Wichita At age 12, Bill Mai was old enough to help move irrigation pipe at the family farm near Sharon Springs. That was back in 1948, when his father took out the first water right in southeast Wallace County.
They drilled down nearly 105 feet to tap into the Ogallala Aquifer, the bottom of which reached 220 feet below the Kansas prairie.
Now 65, Mai owns that old water right. But the water table has dropped to 175 feet at the family homestead.
Last year alone, water levels fell another 2 feet to 3 feet even though Mai stopped irrigating two years ago and went to dryland crops and no-till farming.
His neighbors still irrigate their fields.
"We shut down our wells because of the fact we know we can't keep pumping and have water left over for drinking, eventually," he said. "We have done this in my lifetime."
In arid western Kansas, the fertile prairie has been transformed into an oasis of sorts since the introduction of irrigation technologies after World War II. By the 1970s, most of the water had been appropriated and an agribusiness industry based on irrigation became entrenched.
Scores of feedlots and meatpacking plants moved in, leading to an unprecedented period of population growth and economic expansion.
From the air, green crop circles formed by spewing center irrigation pivots are said to outline the boundaries of the Ogallala Aquifer almost as precisely as any geologist.
"Water is the central fact of life in western Kansas," said Dave Kromm, a Kansas State University researcher. "It permeates everything within the society because it is the scarce commodity. There is an abundance of space, an abundance of land, an abundance of fertility. But there is a scarcity of water."
Mai is not alone in his alarm about dwindling water supplies.
Irrigation drying up
Nowhere is that change more dramatic than in Wichita County. Twenty years ago, about 100,000 acres were under irrigation in the county. Today, the number of irrigated acres in the county has dropped to 40,000.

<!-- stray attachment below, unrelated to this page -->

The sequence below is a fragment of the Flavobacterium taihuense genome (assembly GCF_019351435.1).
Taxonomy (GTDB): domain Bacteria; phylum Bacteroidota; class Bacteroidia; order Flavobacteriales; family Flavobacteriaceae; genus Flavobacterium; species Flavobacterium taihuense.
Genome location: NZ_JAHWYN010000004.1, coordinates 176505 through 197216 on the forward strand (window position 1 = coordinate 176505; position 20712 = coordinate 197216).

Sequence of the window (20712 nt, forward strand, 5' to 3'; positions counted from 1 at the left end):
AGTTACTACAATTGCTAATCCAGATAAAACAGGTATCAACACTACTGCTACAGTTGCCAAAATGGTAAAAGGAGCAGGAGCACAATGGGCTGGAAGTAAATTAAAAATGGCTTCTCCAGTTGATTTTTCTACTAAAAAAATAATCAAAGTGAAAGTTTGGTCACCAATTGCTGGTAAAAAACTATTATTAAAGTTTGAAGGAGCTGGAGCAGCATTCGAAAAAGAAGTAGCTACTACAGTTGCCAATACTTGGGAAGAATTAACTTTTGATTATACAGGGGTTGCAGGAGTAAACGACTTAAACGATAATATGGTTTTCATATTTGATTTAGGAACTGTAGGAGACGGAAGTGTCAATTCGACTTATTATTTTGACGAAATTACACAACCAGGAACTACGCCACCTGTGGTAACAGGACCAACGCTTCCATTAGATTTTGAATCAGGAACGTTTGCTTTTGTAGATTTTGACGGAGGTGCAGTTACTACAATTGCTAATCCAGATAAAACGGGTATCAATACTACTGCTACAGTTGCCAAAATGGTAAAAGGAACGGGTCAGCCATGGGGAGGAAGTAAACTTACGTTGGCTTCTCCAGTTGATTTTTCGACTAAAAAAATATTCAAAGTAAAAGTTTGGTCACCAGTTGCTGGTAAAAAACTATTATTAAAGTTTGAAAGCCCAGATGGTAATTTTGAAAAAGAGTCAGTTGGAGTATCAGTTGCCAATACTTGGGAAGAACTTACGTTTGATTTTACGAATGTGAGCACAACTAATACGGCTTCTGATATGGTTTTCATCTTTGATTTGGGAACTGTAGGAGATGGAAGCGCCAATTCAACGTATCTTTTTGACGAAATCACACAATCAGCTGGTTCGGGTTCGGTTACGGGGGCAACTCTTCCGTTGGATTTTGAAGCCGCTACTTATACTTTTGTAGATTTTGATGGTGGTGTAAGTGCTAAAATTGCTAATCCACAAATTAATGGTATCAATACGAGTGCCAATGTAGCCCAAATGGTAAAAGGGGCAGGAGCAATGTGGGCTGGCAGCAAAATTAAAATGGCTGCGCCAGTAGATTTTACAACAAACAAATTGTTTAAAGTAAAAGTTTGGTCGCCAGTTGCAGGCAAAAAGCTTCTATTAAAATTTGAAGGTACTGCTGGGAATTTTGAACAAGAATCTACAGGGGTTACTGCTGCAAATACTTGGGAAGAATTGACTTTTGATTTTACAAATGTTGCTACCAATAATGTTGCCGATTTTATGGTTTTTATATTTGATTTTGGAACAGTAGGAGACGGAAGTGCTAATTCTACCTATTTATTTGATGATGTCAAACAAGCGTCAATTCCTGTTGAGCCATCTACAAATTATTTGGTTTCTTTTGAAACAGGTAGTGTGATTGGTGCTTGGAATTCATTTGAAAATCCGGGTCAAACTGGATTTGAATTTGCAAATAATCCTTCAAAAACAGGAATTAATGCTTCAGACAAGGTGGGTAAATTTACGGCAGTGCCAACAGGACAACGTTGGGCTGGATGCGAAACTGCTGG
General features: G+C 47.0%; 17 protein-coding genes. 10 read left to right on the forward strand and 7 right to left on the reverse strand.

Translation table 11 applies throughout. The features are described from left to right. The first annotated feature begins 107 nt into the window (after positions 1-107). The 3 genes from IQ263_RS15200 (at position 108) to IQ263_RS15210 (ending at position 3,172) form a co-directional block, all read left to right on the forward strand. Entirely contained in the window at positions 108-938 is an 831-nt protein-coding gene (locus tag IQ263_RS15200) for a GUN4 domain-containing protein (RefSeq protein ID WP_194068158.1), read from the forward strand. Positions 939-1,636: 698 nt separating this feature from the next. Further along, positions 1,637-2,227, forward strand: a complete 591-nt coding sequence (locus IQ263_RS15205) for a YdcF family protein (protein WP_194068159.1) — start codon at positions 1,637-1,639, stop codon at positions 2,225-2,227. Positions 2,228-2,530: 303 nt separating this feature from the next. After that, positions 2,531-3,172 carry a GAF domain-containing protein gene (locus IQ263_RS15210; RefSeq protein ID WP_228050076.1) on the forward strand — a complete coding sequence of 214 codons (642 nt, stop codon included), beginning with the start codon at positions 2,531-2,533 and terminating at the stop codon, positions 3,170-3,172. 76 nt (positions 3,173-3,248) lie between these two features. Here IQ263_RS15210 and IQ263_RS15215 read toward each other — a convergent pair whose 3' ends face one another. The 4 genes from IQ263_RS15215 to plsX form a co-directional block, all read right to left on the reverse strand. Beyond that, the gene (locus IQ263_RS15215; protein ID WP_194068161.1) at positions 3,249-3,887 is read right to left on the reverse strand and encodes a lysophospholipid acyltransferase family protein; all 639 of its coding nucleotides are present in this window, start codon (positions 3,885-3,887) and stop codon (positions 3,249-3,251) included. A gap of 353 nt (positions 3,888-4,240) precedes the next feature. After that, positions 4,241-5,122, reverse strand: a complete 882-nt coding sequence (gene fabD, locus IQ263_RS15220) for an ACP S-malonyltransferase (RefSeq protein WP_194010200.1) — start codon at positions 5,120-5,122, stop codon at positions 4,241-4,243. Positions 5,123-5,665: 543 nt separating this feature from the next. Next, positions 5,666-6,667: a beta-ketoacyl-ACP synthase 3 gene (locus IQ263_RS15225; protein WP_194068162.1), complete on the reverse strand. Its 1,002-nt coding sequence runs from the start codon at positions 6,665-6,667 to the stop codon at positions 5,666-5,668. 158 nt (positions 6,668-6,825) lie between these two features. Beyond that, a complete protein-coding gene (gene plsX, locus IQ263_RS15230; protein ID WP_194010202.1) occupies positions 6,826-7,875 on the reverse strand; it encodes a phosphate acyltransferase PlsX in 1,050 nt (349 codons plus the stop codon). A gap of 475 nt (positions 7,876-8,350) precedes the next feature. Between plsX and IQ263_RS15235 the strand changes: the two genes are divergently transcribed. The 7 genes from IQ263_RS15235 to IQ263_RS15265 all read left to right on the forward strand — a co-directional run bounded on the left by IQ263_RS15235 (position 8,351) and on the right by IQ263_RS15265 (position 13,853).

"It is that significant," Kromm said. "... That is the poster child of groundwater decline in western Kansas."
The Kansas Geological Survey, as part of its High Plains Aquifer Atlas, has put together a map showing depletion of the aquifer in different areas.
The data indicate parts of the Ogallala aquifer will be used up within 25 years and vast tracts of land will have no usable groundwater in the next 50 years to 100 years. Some areas, such as rivers and sandy parts where there is limited recharge, will last longer.
"If things continue, over the next 100 years irrigated agriculture in southwest Kansas will no longer be in existence," said Joe Aistrup, director of the Docking Institute of Public Affairs at Fort Hays State University.
Farmers will return to dryland farming practices. Some cropland will revert to grasslands for cattle.
"What I would like to do is avoid that future," Aistrup said.
More efficient irrigation technologies such as subsurface drip irrigation and low-pressure irrigation pivots that conserve water are available. Better drought-tolerant crop varieties are being developed. And high energy prices to pump water from ever deeper wells is driving farmers to conserve more water and rethink irrigation practices.
Mai said it was costing him so much to irrigate his corn that he actually made more money off his lower yielding dryland corn acres. Two years ago he put his water rights into the state water conservation reserve program and went entirely to dryland corn and wheat.
Under the reserve program, farmers promise to not use the water in return for their water rights being preserved, Mai said. Otherwise, Kansas law terminates a farmer's water right after three years of nonuse.
"What is next is that there is going to be a greater interest in water conservation in order to make farm practices economically viable," Kromm said. "The cost of applying water at the rate we have now is untenable under today's energy prices and they are not going to get better, not better enough."
Even if there is not enough water to grow additional crops, it should not dismantle the region's feedlots and meat packing industry because grain can be shipped in, he said.
"People adjust well. They adjust to change remarkably well," Kromm said. "We have to remember 70 years ago the Dust Bowl was just getting started out there and there was a period of depopulation in the area."
Today, western Kansas is more prosperous than ever.
Kromm predicts that the search for more efficient irrigation will accelerate and overall water will decline in western Kansas.
"You not only extend the life of the aquifer so you can measure it in centuries instead of decades but you free water for other uses," he said.